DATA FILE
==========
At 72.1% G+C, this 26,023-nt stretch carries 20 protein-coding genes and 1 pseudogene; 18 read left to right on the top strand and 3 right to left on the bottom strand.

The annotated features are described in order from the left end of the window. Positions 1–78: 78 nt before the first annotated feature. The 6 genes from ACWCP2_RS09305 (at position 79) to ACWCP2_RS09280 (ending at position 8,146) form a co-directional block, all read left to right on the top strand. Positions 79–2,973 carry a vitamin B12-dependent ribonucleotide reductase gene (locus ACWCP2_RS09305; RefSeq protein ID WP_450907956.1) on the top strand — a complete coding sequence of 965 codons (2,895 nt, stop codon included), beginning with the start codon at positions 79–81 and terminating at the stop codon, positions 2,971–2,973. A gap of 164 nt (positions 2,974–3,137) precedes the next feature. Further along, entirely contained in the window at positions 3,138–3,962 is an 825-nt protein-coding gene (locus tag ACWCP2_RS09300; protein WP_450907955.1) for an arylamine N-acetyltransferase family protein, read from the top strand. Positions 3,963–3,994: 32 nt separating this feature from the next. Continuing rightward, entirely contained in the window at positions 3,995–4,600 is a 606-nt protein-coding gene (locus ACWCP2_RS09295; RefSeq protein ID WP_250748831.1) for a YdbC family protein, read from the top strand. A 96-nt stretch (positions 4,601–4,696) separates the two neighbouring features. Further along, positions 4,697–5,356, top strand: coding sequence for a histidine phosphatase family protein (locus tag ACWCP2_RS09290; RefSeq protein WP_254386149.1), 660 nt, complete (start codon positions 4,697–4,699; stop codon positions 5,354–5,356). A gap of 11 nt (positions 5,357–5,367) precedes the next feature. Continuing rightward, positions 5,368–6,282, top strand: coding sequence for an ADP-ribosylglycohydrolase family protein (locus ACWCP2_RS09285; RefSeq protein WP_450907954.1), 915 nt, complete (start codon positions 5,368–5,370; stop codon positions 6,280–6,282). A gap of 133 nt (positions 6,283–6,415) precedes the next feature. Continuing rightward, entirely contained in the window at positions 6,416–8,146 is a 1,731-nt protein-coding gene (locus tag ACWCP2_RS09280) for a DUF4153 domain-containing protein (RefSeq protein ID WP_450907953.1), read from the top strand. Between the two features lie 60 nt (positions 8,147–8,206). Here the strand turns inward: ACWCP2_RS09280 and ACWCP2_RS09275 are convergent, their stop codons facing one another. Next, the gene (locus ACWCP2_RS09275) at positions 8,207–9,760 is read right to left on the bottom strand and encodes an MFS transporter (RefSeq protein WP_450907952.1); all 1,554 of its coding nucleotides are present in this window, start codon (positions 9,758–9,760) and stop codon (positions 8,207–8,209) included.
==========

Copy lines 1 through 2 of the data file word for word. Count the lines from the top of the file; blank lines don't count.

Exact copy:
At 72.1% G+C, this 26,023-nt stretch carries 20 protein-coding genes and 1 pseudogene; 18 read left to right on the top strand and 3 right to left on the bottom strand.

The annotated features are described in order from the left end of the window. Positions 1–78: 78 nt before the first annotated feature. The 6 genes from ACWCP2_RS09305 (at position 79) to ACWCP2_RS09280 (ending at position 8,146) form a co-directional block, all read left to right on the top strand. Positions 79–2,973 carry a vitamin B12-dependent ribonucleotide reductase gene (locus ACWCP2_RS09305; RefSeq protein ID WP_450907956.1) on the top strand — a complete coding sequence of 965 codons (2,895 nt, stop codon included), beginning with the start codon at positions 79–81 and terminating at the stop codon, positions 2,971–2,973. A gap of 164 nt (positions 2,974–3,137) precedes the next feature. Further along, entirely contained in the window at positions 3,138–3,962 is an 825-nt protein-coding gene (locus tag ACWCP2_RS09300; protein WP_450907955.1) for an arylamine N-acetyltransferase family protein, read from the top strand. Positions 3,963–3,994: 32 nt separating this feature from the next. Continuing rightward, entirely contained in the window at positions 3,995–4,600 is a 606-nt protein-coding gene (locus ACWCP2_RS09295; RefSeq protein ID WP_250748831.1) for a YdbC family protein, read from the top strand. A 96-nt stretch (positions 4,601–4,696) separates the two neighbouring features. Further along, positions 4,697–5,356, top strand: coding sequence for a histidine phosphatase family protein (locus tag ACWCP2_RS09290; RefSeq protein WP_254386149.1), 660 nt, complete (start codon positions 4,697–4,699; stop codon positions 5,354–5,356). A gap of 11 nt (positions 5,357–5,367) precedes the next feature. Continuing rightward, positions 5,368–6,282, top strand: coding sequence for an ADP-ribosylglycohydrolase family protein (locus ACWCP2_RS09285; RefSeq protein WP_450907954.1), 915 nt, complete (start codon positions 5,368–5,370; stop codon positions 6,280–6,282). A gap of 133 nt (positions 6,283–6,415) precedes the next feature. Continuing rightward, entirely contained in the window at positions 6,416–8,146 is a 1,731-nt protein-coding gene (locus tag ACWCP2_RS09280) for a DUF4153 domain-containing protein (RefSeq protein ID WP_450907953.1), read from the top strand. Between the two features lie 60 nt (positions 8,147–8,206). Here the strand turns inward: ACWCP2_RS09280 and ACWCP2_RS09275 are convergent, their stop codons facing one another. Next, the gene (locus ACWCP2_RS09275) at positions 8,207–9,760 is read right to left on the bottom strand and encodes an MFS transporter (RefSeq protein WP_450907952.1); all 1,554 of its coding nucleotides are present in this window, start codon (positions 9,758–9,760) and stop codon (positions 8,207–8,209) included.